Legendary Comedian John Cleese Mocks Hank Azaria's Apology for Voicing 'Simpsons' Character


Legendary British actor and comedian John Cleese isn’t a fan of cancel culture, retroactive “wokeness” or disingenuous apologies from Hollywood actors.

The 81-year-old, who is well-known for a number of roles, including playing Sir Lancelot in 1975’s “Monty Python and the Holy Grail,” hit actor Hank Azaria in a sarcastic tweet after Azaria bowed to the woke mob and apologized for one of his most iconic roles.

Azaria, who for three decades voiced the Indian-American gas station convenience store owner Apu on “The Simpsons,” is now on an apology tour.

Azaria on Monday apologized for voicing the character after he drew accusations that he, as a white actor, was engaging in racial stereotyping for portraying a fictional Indian man on a Fox network cartoon show where most characters are the color yellow with three fingers and a thumb on each hand and the main character is a buffoon who works at a nuclear power plant.

“Part of me feels like I need to go around to every single Indian person in this country and personally apologize,” Azaria said on an episode of the Armchair Expert with Dax Shepard podcast.

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The actor never seemed to have an issue playing the role of Apu until it was seemingly deemed racially insensitive amid a culture that cancels people for infractions against the new woke orthodoxy. Last year, at the request of Azaria, Apu was already retired.

Why now is he apologizing? What exactly was wrong with Apu?

Every character on “The Simpsons” — prior to the show embracing woke politics — was an exaggerated stereotype, including the Italian Americans in the above clip.

Look at these rednecks the show hasn’t apologized for:

Azaria is apparently now onboard with disavowing his own actions, even after spending 30 years knowing exactly what he was doing, in a sound booth portraying a character that defined him. Perhaps Azaria thinks the mob will spare him.

Cleese, whose role in “Monty Python and the Holy Grail” epitomized English stereotypes, mocked Azaria with a tweet that called out the 56-year-old for being weak-kneed.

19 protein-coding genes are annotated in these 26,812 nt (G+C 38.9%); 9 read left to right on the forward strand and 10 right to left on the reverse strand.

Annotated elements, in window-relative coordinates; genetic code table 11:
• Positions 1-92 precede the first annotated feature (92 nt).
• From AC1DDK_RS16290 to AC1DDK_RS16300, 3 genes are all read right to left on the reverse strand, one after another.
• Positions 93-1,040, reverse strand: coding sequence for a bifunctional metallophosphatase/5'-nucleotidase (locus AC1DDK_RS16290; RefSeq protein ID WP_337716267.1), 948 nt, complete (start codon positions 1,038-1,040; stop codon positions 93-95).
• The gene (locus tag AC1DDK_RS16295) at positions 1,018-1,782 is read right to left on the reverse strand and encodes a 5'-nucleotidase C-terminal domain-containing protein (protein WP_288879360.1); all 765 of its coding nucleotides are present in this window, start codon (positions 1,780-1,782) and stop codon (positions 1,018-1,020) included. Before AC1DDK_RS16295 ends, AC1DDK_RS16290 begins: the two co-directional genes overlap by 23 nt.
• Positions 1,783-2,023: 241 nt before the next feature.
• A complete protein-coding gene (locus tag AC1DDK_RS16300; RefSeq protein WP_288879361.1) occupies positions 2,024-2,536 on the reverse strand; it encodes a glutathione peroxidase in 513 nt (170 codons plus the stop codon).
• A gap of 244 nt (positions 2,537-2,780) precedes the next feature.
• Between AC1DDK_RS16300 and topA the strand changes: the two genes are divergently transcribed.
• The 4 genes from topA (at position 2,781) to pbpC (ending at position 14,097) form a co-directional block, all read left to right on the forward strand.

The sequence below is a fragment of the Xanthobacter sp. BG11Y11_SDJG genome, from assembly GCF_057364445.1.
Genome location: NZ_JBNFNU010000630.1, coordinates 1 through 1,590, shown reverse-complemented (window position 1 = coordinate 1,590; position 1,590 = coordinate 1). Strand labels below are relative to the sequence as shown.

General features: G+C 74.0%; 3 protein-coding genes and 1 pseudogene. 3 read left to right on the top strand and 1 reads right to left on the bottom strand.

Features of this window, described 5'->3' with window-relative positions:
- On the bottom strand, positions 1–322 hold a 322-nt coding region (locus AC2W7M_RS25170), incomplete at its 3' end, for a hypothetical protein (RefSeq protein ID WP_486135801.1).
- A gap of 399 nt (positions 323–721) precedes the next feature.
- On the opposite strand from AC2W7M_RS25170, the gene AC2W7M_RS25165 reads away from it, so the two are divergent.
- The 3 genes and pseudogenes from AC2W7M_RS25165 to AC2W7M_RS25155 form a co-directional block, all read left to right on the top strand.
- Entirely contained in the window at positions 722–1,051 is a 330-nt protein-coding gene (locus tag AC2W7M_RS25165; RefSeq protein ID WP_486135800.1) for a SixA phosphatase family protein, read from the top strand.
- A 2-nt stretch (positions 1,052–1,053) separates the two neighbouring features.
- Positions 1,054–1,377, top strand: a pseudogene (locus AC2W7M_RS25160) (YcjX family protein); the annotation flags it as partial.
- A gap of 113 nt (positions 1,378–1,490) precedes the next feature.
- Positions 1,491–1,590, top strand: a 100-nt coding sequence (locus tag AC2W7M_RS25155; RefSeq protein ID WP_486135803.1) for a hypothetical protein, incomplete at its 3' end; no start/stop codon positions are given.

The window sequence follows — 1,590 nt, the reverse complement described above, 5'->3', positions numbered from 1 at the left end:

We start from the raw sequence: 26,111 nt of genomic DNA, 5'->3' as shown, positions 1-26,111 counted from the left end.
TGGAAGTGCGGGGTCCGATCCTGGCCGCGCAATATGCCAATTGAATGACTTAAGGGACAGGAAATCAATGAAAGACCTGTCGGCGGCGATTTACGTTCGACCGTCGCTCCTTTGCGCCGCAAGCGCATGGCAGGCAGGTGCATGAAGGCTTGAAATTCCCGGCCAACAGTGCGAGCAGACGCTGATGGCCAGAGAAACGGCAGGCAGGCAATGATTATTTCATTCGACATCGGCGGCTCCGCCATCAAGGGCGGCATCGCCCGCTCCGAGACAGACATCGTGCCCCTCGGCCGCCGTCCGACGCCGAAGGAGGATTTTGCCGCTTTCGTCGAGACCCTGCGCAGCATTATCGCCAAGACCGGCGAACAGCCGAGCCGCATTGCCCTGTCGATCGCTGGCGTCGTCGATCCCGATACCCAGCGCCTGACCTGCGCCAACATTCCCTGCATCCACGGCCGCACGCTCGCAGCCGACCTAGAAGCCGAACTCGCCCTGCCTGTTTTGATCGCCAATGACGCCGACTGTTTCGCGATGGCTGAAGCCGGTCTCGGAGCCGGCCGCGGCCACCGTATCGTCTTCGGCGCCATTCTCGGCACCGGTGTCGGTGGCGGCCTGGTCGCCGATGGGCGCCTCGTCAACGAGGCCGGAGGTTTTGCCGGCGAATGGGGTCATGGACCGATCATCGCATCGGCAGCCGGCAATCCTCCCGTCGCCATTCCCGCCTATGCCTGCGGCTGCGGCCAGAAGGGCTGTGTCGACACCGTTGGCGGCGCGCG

“Not wishing to be left behind by Hank Azaria, I would like to apologise on behalf on Monty Python for all the many sketches we did making fun of white English people,” he tweeted. “We’re sorry for any distress we may have caused.”

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Cleese also responded to a tweet in which he slammed liberal cancel culture for killing comedy.

“Started out as a good idea – Let’s be nice to people’ – and finished up as a humorless, censorious, literal-minded, posturing idiocy,” he wrote.

Cleese did stereotype the English in a relentless roast, but who could ever be angered by clips such as these?

Comedy, as is evident by Cleese’s body of work, is supposed to be cathartic. When cancel culture begins telling us, culturally, what we can and can’t find levity in, we’re essentially all censored by a small but loud group of people online that takes no prisoners and doesn’t understand the concept of nuance.

Azaria portrayed a likable character on a long-running program that millions of Americans grew up watching. We watched and we laughed at Apu. Not because his portrayal was racist or demeaning, but because his interactions with the American-born characters on the show were accurate, authentic and funny.

Do you think people will follow Cleese's lead and stand up to cancel culture?

Are we, as the voice actor is now asserting, supposed to pretend that those years laughing at good-willed humor retroactively make us all racists?

It looks an awful lot like Azaria takes himself a little too seriously, while Cleese is offering no apologies.

Cleese knows you never apologize to the cancel mob.

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Johnathan Jones has worked as a reporter, an editor, and producer in radio, television and digital media.
Johnathan "Kipp" Jones has worked as an editor and producer in radio and television. He is a proud husband and father.